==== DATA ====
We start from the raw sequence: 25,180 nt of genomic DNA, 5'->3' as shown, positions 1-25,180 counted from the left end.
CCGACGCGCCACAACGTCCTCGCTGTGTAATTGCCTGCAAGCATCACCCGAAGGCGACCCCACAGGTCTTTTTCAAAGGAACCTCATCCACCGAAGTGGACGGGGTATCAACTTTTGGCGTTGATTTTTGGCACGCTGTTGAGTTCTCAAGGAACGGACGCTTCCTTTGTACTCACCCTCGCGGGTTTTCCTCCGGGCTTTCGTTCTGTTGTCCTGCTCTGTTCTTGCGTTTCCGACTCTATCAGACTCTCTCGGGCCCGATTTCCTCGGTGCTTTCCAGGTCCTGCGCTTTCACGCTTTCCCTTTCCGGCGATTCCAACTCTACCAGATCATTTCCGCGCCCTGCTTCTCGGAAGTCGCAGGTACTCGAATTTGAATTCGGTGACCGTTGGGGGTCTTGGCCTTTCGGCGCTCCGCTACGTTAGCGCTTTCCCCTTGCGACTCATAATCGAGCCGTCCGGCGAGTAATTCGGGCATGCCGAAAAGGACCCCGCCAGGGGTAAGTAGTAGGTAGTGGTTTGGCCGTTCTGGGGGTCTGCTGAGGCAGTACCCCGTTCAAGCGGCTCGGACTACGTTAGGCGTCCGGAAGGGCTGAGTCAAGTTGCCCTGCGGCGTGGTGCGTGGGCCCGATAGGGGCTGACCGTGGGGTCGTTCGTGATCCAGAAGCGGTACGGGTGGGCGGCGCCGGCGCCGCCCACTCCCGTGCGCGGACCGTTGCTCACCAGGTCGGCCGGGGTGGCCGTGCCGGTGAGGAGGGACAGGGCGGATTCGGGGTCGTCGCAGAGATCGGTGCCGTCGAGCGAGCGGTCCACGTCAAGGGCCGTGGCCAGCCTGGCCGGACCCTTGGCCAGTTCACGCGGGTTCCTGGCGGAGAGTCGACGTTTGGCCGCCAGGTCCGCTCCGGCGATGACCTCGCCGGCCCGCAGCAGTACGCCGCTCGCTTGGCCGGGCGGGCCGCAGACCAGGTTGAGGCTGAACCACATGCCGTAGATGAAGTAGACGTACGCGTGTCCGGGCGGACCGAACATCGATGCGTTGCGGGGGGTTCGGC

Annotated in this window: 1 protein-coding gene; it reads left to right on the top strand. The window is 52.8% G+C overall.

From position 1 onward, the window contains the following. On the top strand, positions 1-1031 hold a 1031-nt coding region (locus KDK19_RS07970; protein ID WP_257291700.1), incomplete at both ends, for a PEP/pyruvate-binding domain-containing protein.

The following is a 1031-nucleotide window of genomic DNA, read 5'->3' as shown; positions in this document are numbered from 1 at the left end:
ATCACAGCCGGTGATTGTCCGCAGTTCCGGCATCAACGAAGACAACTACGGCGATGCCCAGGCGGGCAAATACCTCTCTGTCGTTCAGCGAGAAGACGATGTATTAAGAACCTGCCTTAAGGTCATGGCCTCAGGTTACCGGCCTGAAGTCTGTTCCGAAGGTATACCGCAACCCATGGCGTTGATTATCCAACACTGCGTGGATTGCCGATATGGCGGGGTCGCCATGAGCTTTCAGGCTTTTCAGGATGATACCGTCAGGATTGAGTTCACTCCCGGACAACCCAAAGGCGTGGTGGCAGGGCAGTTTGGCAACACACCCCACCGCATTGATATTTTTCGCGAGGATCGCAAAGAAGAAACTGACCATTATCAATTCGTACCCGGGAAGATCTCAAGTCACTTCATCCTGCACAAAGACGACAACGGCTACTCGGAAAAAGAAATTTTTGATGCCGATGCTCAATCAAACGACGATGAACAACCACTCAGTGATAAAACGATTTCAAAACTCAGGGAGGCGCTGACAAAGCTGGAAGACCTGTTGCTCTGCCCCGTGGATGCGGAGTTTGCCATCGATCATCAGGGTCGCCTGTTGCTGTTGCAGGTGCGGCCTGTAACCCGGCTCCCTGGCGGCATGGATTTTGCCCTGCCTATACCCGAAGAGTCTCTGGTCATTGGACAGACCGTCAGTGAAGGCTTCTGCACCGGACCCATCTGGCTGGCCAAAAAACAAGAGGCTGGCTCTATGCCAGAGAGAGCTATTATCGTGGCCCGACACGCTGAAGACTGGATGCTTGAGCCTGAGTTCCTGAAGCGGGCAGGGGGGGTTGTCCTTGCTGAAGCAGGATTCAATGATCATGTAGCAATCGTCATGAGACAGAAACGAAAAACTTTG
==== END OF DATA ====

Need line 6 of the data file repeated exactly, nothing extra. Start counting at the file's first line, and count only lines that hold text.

ATCACAGCCGGTGATTGTCCGCAGTTCCGGCATCAACGAAGACAACTACGGCGATGCCCAGGCGGGCAAATACCTCTCTGTCGTTCAGCGAGAAGACGATGTATTAAGAACCTGCCTTAAGGTCATGGCCTCAGGTTACCGGCCTGAAGTCTGTTCCGAAGGTATACCGCAACCCATGGCGTTGATTATCCAACACTGCGTGGATTGCCGATATGGCGGGGTCGCCATGAGCTTTCAGGCTTTTCAGGATGATACCGTCAGGATTGAGTTCACTCCCGGACAACCCAAAGGCGTGGTGGCAGGGCAGTTTGGCAACACACCCCACCGCATTGATATTTTTCGCGAGGATCGCAAAGAAGAAACTGACCATTATCAATTCGTACCCGGGAAGATCTCAAGTCACTTCATCCTGCACAAAGACGACAACGGCTACTCGGAAAAAGAAATTTTTGATGCCGATGCTCAATCAAACGACGATGAACAACCACTCAGTGATAAAACGATTTCAAAACTCAGGGAGGCGCTGACAAAGCTGGAAGACCTGTTGCTCTGCCCCGTGGATGCGGAGTTTGCCATCGATCATCAGGGTCGCCTGTTGCTGTTGCAGGTGCGGCCTGTAACCCGGCTCCCTGGCGGCATGGATTTTGCCCTGCCTATACCCGAAGAGTCTCTGGTCATTGGACAGACCGTCAGTGAAGGCTTCTGCACCGGACCCATCTGGCTGGCCAAAAAACAAGAGGCTGGCTCTATGCCAGAGAGAGCTATTATCGTGGCCCGACACGCTGAAGACTGGATGCTTGAGCCTGAGTTCCTGAAGCGGGCAGGGGGGGTTGTCCTTGCTGAAGCAGGATTCAATGATCATGTAGCAATCGTCATGAGACAGAAACGAAAAACTTTG